Review of USGCRP Plan for a New Science Initiative on the Global Water Cycle questions, is dependent on developing quantitative benchmarks for models that are used in such assessments. More programmatic guidance on how agencies would develop and use these benchmarks is important; otherwise, the current rate of progress is probably inadequate to realize this initiative. Overall, implementation of the water cycle science plan by cooperating agencies should give priority to basic work in the following three areas: assembling and defining the observational requirements for regional and global and regional water budget variables, establishing quantitative benchmarks for improvements in the characterization of the water cycle components of climate models, and determining the scientific needs of water resource managers, and making these needs the drivers of basic and applied water cycle research. Comments on the Specific Charges Given to the WCSG From these overarching comments, the committee has further comments on the six specific charges that were provided to the WCSG, and we have advice to give to the USGCRP as it develops a water cycle implementation plan. Charge 1. Quantitative understanding of atmospheric, terrestrial, and oceanic interactions that govern water and energy cycles on intraseasonal to centennial time scales and on regional and global scales; this including, inter alia, the roles of water vapor, clouds, and precipitation processes; biogeochemical processes; terrestrial and aquatic ecosystem influences; and the roles of surface and subsurface waters within the overall hydrologic cycle. The water cycle science plan addresses this through Science Question 1, which is focused on understanding water cycle variability; Science Question 2, which focuses on how the water cycle is linked to the carbon and nitrogen cycles; and Pillar Initiative 1, which is to determine whether the water cycle is intensifying. The understanding of linkages between the water cycle processes and biogeochemical processes is the focus of Science Question 3 and Pillar Initiative 3. We have the following comments regarding this broad charge:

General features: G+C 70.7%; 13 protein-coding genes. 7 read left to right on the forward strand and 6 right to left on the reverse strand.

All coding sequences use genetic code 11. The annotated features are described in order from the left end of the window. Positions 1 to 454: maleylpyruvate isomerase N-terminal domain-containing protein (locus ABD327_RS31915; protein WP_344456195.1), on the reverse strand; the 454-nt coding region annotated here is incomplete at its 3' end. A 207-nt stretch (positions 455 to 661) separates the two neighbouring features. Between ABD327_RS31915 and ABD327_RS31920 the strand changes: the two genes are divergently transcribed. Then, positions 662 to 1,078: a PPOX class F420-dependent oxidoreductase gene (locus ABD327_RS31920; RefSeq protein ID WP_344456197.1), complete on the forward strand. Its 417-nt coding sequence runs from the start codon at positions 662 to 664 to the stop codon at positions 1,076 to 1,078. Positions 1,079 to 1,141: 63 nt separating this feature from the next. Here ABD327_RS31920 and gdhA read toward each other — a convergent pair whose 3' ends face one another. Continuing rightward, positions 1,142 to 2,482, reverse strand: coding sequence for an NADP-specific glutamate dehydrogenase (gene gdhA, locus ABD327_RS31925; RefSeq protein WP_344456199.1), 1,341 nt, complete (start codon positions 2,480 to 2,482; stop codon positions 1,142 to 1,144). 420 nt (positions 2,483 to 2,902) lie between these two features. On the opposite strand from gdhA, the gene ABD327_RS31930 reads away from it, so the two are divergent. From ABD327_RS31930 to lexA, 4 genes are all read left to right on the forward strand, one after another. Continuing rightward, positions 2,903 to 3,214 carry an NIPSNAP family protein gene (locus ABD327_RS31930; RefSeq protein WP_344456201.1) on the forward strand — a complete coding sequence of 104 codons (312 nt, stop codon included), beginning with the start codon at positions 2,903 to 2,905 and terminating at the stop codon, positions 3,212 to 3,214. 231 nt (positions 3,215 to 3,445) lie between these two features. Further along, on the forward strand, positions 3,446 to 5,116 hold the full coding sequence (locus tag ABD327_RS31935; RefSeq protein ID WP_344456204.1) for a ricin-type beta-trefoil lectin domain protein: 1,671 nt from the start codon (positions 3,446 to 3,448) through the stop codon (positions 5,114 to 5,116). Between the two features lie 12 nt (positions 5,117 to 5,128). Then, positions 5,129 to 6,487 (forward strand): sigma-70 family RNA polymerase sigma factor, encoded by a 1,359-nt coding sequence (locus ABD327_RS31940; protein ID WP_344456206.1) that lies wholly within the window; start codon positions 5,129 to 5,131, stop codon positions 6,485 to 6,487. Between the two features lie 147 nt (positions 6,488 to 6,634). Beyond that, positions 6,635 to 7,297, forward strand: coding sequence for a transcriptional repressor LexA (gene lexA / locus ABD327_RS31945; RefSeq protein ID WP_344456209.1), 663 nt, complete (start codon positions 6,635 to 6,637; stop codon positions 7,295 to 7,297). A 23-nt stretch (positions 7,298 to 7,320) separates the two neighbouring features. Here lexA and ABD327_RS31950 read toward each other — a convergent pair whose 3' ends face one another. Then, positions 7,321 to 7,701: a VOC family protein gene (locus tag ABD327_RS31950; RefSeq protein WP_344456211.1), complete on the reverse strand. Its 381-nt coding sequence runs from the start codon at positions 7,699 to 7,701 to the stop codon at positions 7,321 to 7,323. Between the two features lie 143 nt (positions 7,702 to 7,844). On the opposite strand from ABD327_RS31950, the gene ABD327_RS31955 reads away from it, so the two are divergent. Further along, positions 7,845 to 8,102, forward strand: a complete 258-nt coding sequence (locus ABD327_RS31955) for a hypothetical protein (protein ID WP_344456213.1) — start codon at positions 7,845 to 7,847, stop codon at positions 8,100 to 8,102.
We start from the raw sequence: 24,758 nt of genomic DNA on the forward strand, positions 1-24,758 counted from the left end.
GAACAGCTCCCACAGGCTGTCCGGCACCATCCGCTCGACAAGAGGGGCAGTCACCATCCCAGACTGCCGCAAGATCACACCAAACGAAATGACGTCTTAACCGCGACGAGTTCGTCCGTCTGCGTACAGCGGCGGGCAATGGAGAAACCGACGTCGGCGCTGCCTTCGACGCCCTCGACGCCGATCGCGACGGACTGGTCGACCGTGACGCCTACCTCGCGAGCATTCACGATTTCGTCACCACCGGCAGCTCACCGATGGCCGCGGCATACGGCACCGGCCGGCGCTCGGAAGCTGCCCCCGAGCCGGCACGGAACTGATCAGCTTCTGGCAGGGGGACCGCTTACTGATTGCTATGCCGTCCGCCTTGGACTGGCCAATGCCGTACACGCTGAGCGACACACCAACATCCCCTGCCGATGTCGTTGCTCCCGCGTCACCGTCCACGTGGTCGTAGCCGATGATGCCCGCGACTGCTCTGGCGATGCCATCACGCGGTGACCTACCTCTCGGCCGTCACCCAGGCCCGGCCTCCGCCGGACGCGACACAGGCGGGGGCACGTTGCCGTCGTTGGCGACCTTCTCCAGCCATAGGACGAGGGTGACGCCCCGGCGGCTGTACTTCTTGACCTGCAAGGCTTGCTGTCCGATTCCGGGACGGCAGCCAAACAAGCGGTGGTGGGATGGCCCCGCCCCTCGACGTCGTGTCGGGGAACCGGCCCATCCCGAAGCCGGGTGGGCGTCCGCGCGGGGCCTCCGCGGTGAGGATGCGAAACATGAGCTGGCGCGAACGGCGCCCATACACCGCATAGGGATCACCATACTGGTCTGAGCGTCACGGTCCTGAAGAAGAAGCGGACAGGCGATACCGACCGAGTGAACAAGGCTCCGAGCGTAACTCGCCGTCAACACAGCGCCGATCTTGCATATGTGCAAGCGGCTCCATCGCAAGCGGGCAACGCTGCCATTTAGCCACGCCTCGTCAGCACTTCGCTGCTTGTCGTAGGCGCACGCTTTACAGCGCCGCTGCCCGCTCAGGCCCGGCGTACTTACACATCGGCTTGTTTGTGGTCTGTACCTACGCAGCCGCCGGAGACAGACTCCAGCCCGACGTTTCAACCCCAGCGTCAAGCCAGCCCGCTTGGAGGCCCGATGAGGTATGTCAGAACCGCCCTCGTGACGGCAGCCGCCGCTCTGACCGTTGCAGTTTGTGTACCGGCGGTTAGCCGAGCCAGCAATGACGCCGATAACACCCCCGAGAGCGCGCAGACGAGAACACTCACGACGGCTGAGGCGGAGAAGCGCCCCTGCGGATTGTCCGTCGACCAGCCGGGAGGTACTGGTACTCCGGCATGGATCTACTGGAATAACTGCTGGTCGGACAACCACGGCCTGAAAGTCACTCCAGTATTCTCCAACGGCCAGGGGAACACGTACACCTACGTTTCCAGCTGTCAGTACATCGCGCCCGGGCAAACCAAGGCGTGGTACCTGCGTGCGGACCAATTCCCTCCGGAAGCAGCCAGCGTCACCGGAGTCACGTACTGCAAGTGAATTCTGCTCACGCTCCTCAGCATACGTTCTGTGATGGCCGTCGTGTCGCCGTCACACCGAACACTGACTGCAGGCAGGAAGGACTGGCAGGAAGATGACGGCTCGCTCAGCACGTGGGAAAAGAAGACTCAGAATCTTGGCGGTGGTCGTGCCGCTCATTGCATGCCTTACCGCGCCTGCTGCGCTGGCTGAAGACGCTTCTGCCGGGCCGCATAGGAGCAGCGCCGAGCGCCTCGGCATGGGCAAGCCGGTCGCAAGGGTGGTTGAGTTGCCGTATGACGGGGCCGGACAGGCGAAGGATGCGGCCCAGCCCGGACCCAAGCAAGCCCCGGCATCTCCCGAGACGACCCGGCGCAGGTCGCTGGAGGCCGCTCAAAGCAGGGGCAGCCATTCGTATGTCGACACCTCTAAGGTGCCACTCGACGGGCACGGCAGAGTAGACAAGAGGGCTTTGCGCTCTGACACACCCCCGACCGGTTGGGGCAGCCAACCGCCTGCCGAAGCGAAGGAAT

OCR for page 7